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Tech Specs
Dimensions: 2.7 x 8.4 x 5.8”
Weight: 12.8 oz
Switches: Optical
Inputs: 32
RGB: Yes
Pros
Actuation implementation is excellent
Has comfortable ergonomic wrist rest
Agnostic key labeling encourages experimentation
Comprehensive configuration software
Cons
The spacebar is awkwardly-placed and uncomfortable to use for long stretches
Secondary actuation points don’t always behave as they should

2. Best Value – Redragon K585 DITI

Redragon K585 DITIView on Amazon

Editor’s Rating: 4.4/5

Do you like the idea behind the Tartarus but want a more familiar layout at an appealing price? Redragon’s K585 DITI is the ideal choice since it looks and behaves like a sawed-off keyboard with several welcome improvements. It’s tactile & responsive, comes with straightforward configuration software, and has a detachable wrist rest you’ll love using.

Overview of Features

The K585 DITI doesn’t break new ground with its layout. It’s a copy of a standard keyboard’s left half with the addition of the N and P keys. You’ll find four macro keys to the left of the Tab column and one on the far right that’s perfect to function as the Enter key. Underneath it is an oddly-shaped spacebar that’s easier on your wrist than the one you get with the Tartarus.

Redragon outfitted the K585 DITI with Outemu switches, meaning it’s a full-fledged mechanical keypad. You can choose between blue and brown. Get blues if you want the trademark mechanical keyboard clickiness or go with brown if you want a quieter option that’s as tactile. The keycaps and switches are built to last, but replacing a defective one is easy with the included tools.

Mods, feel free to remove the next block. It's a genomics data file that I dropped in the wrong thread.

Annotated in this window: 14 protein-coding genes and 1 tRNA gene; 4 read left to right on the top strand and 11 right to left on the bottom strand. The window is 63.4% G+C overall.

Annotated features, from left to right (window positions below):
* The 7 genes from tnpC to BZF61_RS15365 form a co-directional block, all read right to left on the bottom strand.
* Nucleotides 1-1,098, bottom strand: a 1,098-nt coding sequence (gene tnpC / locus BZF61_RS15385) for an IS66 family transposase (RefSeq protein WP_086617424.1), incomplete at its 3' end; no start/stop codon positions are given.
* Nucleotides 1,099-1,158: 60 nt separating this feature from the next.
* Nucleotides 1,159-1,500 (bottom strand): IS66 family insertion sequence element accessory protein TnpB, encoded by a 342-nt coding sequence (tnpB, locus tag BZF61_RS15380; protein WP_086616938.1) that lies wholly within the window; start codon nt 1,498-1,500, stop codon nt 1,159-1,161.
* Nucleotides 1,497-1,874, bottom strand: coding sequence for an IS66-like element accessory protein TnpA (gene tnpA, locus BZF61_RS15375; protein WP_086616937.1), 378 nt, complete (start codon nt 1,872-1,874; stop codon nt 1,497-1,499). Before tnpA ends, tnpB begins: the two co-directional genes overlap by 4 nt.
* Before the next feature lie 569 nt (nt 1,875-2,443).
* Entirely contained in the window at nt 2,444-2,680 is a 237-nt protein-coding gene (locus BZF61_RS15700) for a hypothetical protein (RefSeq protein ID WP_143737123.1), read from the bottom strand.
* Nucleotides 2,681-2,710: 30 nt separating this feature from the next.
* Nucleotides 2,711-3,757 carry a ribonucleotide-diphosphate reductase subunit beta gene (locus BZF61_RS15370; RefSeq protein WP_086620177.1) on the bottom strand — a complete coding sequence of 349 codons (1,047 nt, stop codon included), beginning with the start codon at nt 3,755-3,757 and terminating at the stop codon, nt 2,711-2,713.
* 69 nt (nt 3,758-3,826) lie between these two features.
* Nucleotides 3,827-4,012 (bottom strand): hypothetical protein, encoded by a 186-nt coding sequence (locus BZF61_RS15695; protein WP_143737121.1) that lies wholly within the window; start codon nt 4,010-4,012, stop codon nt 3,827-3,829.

The K585 DITI comes with a wrist rest that holds onto it with magnets and is easy to detach. That’s great news for gamers with limited desk space in front of them, but keeping it is a better idea if you have the real state since it makes using the keypad much more enjoyable. You connect the K585 DITI with a USB-C cable and get a passthrough that lets you connect headphones or USB sticks without reaching for the PC case.

Customization options for the K585 DITI are fairly standard and easy to access through its companion software. There are lots of RGB tweaks, including five presets, millions of colors, and settings that affect transitions or pulse speed. Assigning a function to any of the K585 DITI’s keys is simple, as is recording or executing a macro. You may save a maximum of four profiles and call them up by selecting the corresponding keys above the F row.

What’s Bad About It?

While it does its job, the K585 DITI’s software is glitchy. It’s prone to slowdowns and may even interfere with other Redragon products. The G1 custom key is located above the spacebar and impossible to reach for people with small hands without lifting them from the keypad.

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Tech Specs
Dimensions: 2 x 11 x 9”
Weight: 12.8 oz
Switches: Mechanical
Inputs: 47
RGB: Yes
Pros
Excellent value for the money
Has tactile mechanical switches
Straightforward control and RGB configuration
Detachable wrist rest
Cons
G1 key is positioned awkwardly
Glitchy software

3. Logitech G13

Logitech G13View on Amazon

Editor’s Rating: 4.5/5

Regular keyboards were designed for text input, and that’s what keypads like Logitech’s G15 abandon in favor of a setup that’s better suited for executing complex maneuvers in games. It’s an MMO player’s dream, offering more than a score of inputs along with a four-way analog stick. The keypad also has a versatile screen, a comfy wrist rest, and the ability to record macros without entering its companion software.

Overview of Features

The G15 is a likely inspiration for Razer’s function-agnostic layout as its keys are also numbered rather than labeled. There are depressions in four of them, and these correspond to WASD by default. However, they’re in the middle of the keypad instead of to the far left. This encourages you to use your pinky and ring fingers more to utilize all the keys to the left and give you access to more readily available commands. Just by making that adjustment, you immediately have nine keys within easy reach.

Getting to each key is more natural than on a traditional keyboard as the G15 adapts itself to your hand’s contour. Add to that its padded wrist rest, and you have a peripheral you can use for raids that go on for hours without feeling strained. The analog stick can be pressed down and used with your thumb, but its functionality is limited to one of two axes at a given time.